Weight-loss gaining space as health issue

While weight loss and dieting have been a surefire media topic for generations, much of that coverage has focused on how to look better by losing a few pounds.

While weight loss and dieting have been a surefire media topic for generations, much of that coverage has focused on how to look better by losing a few pounds.

But with obesity a major concern for many Americans, weight gain and loss is now being looked at by the media in a new light, says James Zervios, communications director for the Tampa-based Obesity Action Coalition. "Now you're starting to get more stories on how this is a quality-of-health and quality-of-life issue," he says.

"The mainstream media have accepted that obesity is an epidemic," says Bob Brody, Ogilvy PR Worldwide SVP, adding that reporters are increasingly willing to shift away from diet tips and devote more coverage to gastric bypass surgery and other medical procedures.

Because obesity is a public health issue, it means the story is covered by a wider variety of beats. "Issues such as insurance coverage of weight-loss treatments [are being] covered in the business pages," says Zervios. "You're also seeing more family and community pages focusing on childhood obesity and the steps schools are taking."

Surprisingly, David Schemelia, SVP/media director with HealthSTAR Public Relations, says there remains a lingering gender bias in the coverage. Schemelia is now working with GlaxoSmithKline on the rollout of Alli, the over-the-counter version of the weight-loss drug Xenical. "We're finding a lot of interest in the women's books," he says, "but the men's publications haven't quite come around."

But Dr. Cathy Kapica, Ketchum VP and director of global health and wellness, says reporters are shifting away from blaming fast food or a simple lack of willpower for the current obesity epidemic. "There is a media realization that there are no easy answers, which is the first step toward finding a solution," she says. "Obesity will continue to be of interest to the media, but they'll be looking for new and different solutions."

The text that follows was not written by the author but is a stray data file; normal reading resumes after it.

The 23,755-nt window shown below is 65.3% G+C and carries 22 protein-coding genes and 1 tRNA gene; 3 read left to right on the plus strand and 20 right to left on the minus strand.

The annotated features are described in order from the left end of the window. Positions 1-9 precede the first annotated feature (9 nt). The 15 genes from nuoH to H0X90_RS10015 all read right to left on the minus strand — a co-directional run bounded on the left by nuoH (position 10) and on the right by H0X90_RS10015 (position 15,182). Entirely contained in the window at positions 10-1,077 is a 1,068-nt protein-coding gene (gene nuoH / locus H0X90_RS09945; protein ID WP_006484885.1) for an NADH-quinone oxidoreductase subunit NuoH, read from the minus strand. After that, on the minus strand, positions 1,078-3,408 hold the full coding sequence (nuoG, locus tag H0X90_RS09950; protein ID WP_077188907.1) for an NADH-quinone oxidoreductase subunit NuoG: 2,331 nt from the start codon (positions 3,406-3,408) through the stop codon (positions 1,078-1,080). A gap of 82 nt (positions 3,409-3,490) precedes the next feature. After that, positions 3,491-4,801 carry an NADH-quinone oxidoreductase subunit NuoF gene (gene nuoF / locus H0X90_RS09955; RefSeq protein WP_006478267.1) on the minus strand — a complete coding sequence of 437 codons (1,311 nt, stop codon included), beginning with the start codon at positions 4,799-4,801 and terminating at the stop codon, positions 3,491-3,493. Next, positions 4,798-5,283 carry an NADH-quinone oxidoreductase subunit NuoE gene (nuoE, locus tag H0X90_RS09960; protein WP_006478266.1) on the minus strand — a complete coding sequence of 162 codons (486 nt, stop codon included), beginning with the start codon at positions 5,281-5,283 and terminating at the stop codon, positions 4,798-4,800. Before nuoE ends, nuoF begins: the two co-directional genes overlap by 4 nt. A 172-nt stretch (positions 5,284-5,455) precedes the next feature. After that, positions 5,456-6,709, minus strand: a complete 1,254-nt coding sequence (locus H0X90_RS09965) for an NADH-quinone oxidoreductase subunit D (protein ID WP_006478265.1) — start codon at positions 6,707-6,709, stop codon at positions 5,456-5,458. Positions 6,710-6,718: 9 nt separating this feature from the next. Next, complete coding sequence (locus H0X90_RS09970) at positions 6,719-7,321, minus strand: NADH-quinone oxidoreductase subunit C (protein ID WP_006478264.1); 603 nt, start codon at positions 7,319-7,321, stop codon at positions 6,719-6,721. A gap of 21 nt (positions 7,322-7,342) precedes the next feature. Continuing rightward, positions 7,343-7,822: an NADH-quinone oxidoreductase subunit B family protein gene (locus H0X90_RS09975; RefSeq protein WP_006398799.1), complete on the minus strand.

Schemelia says PR pitches can no longer just focus on miracle diets. They need more science and medical experts to back up any claims. "We use doctors, nutritionists, and dieticians, but we also use pharmacists," he advises. "We found from studies that a lot of times patients and their doctors don't talk about weight, but everybody talks to pharmacists, so they're very credible experts."

These stories also need human drama. Zervios says many of the morbidly obese are increasingly willing to discuss their situation. "Many are so used to being discriminated against that they just want their story out," he says.

PITCHING... Weight loss and obesity

Don't treat weight loss and obesity as the same story. The audience that needs to lose 10 to 20 pounds is completely different from obese people who need more comprehensive and complex solutions

With obesity now considered a public health epidemic, the bar is higher in terms of support materials to back up weight-loss product claims, so have your studies and medical experts ready

You can get a lot of traction off the health page by pitching obesity as a business, family, or community story

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